guest blog by George Staropoli
How dare Susan French (lead ‘editor,’ of the 2000 Restatement of Servitudes, 3rd; co-author of Community Associations Law (1998 & 2008) with Wayne Hyatt, CAI national leader) take the attitude, accepted by the publisher, ALI, that this treatise is geared toward private governments because that’s what the people want. Did any group have her ear? (The Restatement is the common law treatise used by the courts when statutory law is silent.)
“Susan French begins with the assumption that . . . we are willing to pay for private governance because we are unable to pay for these amenities . . . individually. Therefore this Restatement is enabling toward private governance so long as there is full disclosure . . . and so long as decisions are made according to established and fair procedures.” (Foreword, p. IX). (My emphasis).
What part of reality did she miss? That people love HOAs? That there are fair procedures?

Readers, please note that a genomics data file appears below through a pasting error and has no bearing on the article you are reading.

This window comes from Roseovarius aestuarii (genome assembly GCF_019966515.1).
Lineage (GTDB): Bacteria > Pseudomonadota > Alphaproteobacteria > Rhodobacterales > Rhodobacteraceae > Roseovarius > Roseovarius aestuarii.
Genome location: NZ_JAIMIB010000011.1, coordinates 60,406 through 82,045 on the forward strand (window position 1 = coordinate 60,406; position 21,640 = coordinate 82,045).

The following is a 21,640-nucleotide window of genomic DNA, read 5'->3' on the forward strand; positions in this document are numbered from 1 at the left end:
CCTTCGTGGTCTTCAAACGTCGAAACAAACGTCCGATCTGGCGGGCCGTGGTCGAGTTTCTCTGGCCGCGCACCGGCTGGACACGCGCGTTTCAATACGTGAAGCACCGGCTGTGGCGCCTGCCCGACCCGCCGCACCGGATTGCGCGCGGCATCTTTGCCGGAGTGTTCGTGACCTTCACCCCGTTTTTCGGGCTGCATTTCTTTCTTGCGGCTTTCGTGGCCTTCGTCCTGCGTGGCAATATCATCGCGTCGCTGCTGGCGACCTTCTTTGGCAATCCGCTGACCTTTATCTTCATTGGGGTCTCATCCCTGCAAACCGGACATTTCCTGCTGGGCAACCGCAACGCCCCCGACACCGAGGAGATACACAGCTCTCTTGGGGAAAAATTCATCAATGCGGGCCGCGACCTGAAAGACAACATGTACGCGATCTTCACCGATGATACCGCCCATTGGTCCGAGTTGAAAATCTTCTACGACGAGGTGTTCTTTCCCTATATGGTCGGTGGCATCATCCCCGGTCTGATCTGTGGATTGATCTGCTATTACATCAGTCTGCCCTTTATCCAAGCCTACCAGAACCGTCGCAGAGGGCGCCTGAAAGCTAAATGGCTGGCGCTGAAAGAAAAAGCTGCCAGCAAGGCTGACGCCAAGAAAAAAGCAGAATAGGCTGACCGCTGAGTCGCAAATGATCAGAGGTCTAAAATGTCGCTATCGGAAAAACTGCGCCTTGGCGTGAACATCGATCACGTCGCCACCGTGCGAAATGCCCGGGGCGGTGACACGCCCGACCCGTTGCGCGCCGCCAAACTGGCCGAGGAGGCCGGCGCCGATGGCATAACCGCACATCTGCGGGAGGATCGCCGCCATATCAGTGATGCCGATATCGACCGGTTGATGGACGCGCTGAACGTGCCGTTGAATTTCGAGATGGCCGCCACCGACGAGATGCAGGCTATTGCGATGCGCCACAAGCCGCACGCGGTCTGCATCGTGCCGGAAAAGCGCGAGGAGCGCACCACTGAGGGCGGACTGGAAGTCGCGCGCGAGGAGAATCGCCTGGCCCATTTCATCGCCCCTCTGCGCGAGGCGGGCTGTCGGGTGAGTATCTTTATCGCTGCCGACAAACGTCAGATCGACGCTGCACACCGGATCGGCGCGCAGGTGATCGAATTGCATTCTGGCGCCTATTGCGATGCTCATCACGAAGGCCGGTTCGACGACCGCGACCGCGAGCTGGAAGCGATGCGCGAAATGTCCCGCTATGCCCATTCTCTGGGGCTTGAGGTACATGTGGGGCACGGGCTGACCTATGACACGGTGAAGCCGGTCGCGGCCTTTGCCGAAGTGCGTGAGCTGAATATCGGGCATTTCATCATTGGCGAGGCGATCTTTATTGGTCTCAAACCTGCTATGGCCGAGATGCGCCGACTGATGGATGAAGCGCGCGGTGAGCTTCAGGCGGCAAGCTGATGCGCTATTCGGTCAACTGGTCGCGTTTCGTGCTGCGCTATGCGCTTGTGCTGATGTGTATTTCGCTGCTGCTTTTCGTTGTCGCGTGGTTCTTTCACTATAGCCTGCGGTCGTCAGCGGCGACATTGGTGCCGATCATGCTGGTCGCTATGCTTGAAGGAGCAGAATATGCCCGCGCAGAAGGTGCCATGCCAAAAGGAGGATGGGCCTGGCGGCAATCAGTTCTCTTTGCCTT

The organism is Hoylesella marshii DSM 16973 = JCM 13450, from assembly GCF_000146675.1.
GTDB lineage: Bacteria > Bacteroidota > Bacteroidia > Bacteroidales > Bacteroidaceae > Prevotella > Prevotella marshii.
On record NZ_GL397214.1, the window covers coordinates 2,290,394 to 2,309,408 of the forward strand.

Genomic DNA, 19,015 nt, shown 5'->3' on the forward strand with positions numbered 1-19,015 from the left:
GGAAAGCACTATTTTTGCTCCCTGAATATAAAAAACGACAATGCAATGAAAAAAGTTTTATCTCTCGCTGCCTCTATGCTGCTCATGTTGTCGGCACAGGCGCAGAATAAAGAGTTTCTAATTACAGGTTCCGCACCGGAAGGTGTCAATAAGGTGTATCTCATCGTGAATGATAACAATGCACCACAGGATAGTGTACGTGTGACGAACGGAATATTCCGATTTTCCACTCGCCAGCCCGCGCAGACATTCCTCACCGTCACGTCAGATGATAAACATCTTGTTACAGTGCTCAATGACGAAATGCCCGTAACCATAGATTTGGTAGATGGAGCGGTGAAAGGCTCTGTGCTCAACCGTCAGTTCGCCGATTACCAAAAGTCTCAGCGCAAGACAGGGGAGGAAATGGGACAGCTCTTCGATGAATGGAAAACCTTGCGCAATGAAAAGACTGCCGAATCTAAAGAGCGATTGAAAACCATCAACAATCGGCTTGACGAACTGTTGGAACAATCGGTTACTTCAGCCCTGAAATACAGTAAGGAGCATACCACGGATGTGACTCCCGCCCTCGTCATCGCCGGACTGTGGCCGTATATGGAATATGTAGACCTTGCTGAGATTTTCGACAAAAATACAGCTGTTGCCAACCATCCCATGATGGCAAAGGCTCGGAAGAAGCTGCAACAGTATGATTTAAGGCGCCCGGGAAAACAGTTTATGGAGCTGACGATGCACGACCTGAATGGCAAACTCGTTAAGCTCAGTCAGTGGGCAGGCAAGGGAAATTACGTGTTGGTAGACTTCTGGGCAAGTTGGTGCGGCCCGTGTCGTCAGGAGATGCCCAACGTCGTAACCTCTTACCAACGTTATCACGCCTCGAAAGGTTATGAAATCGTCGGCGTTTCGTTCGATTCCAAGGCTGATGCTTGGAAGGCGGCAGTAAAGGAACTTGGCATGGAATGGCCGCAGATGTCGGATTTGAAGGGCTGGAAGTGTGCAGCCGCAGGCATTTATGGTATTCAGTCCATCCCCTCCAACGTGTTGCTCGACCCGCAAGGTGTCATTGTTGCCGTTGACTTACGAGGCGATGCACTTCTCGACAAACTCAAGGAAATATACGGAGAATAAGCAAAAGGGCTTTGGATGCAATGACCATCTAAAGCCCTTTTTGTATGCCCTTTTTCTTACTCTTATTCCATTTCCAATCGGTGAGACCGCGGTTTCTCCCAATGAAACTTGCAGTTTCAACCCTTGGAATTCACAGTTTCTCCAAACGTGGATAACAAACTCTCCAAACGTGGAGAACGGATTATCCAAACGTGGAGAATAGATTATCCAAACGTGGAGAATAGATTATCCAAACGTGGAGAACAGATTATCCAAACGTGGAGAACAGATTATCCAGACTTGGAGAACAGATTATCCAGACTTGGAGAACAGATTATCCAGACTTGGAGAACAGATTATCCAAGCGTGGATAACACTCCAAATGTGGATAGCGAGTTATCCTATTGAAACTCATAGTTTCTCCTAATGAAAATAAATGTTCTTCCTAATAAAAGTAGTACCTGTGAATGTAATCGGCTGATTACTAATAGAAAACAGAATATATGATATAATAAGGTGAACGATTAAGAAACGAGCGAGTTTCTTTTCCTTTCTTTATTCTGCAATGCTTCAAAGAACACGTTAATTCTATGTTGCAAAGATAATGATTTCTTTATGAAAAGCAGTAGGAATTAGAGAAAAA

The Restatement speaks of private governance, which apparently French really meant as private government without being subject to the US Constitution. Section 3.1(2), Validity of Servitudes: General Rule, declares that the servitude cannot “unreasonably burden a fundamental right” (p. 347). What is a reasonable burden on a fundamental right? Does that control the Constitution? Is this private citizen law? After a long discourse on protecting fundamental rights, comment h makes it clear that,
“The question whether a servitude unreasonably burdens a fundamental constitutional right is determined as a matter of property law, not of constitutional law. Constitutional law decisions may be useful, but are not controlling, in determining when a servitude goes too far. When private parties create and enforce servitudes they are not governmental actors.” (p. 359-60).
Well then, what do we need the Constitution for? What do we need legislators for?